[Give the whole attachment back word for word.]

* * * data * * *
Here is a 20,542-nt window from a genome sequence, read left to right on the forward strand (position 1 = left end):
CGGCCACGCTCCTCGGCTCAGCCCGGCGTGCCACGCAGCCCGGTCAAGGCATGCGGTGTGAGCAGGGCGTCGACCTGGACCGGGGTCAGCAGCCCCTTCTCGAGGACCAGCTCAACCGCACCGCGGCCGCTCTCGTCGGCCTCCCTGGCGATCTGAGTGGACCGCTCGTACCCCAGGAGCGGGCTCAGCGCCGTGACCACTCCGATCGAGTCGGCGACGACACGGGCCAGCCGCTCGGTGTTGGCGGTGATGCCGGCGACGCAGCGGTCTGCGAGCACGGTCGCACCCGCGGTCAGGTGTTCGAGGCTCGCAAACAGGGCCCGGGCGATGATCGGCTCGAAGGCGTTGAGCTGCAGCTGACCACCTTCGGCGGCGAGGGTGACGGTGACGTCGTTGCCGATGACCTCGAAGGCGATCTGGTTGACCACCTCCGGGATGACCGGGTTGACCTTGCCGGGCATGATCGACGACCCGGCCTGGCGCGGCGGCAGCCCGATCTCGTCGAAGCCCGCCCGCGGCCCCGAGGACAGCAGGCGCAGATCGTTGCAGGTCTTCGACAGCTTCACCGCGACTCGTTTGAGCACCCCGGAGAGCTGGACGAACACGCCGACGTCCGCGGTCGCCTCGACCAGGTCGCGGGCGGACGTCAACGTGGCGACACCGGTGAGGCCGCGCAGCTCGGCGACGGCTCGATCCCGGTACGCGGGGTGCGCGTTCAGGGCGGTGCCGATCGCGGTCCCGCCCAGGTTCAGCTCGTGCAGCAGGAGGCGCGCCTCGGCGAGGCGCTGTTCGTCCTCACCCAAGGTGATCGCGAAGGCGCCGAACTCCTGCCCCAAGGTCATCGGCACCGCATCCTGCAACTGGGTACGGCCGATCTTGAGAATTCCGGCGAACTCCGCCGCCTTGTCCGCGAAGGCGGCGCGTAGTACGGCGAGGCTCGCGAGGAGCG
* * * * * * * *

Here is a 20,542-nt window from a genome sequence, read left to right on the forward strand (position 1 = left end):
CGGCCACGCTCCTCGGCTCAGCCCGGCGTGCCACGCAGCCCGGTCAAGGCATGCGGTGTGAGCAGGGCGTCGACCTGGACCGGGGTCAGCAGCCCCTTCTCGAGGACCAGCTCAACCGCACCGCGGCCGCTCTCGTCGGCCTCCCTGGCGATCTGAGTGGACCGCTCGTACCCCAGGAGCGGGCTCAGCGCCGTGACCACTCCGATCGAGTCGGCGACGACACGGGCCAGCCGCTCGGTGTTGGCGGTGATGCCGGCGACGCAGCGGTCTGCGAGCACGGTCGCACCCGCGGTCAGGTGTTCGAGGCTCGCAAACAGGGCCCGGGCGATGATCGGCTCGAAGGCGTTGAGCTGCAGCTGACCACCTTCGGCGGCGAGGGTGACGGTGACGTCGTTGCCGATGACCTCGAAGGCGATCTGGTTGACCACCTCCGGGATGACCGGGTTGACCTTGCCGGGCATGATCGACGACCCGGCCTGGCGCGGCGGCAGCCCGATCTCGTCGAAGCCCGCCCGCGGCCCCGAGGACAGCAGGCGCAGATCGTTGCAGGTCTTCGACAGCTTCACCGCGACTCGTTTGAGCACCCCGGAGAGCTGGACGAACACGCCGACGTCCGCGGTCGCCTCGACCAGGTCGCGGGCGGACGTCAACGTGGCGACACCGGTGAGGCCGCGCAGCTCGGCGACGGCTCGATCCCGGTACGCGGGGTGCGCGTTCAGGGCGGTGCCGATCGCGGTCCCGCCCAGGTTCAGCTCGTGCAGCAGGAGGCGCGCCTCGGCGAGGCGCTGTTCGTCCTCACCCAAGGTGATCGCGAAGGCGCCGAACTCCTGCCCCAAGGTCATCGGCACCGCATCCTGCAACTGGGTACGGCCGATCTTGAGAATTCCGGCGAACTCCGCCGCCTTGTCCGCGAAGGCGGCGCGTAGTACGGCGAGGCTCGCGAGGAGCG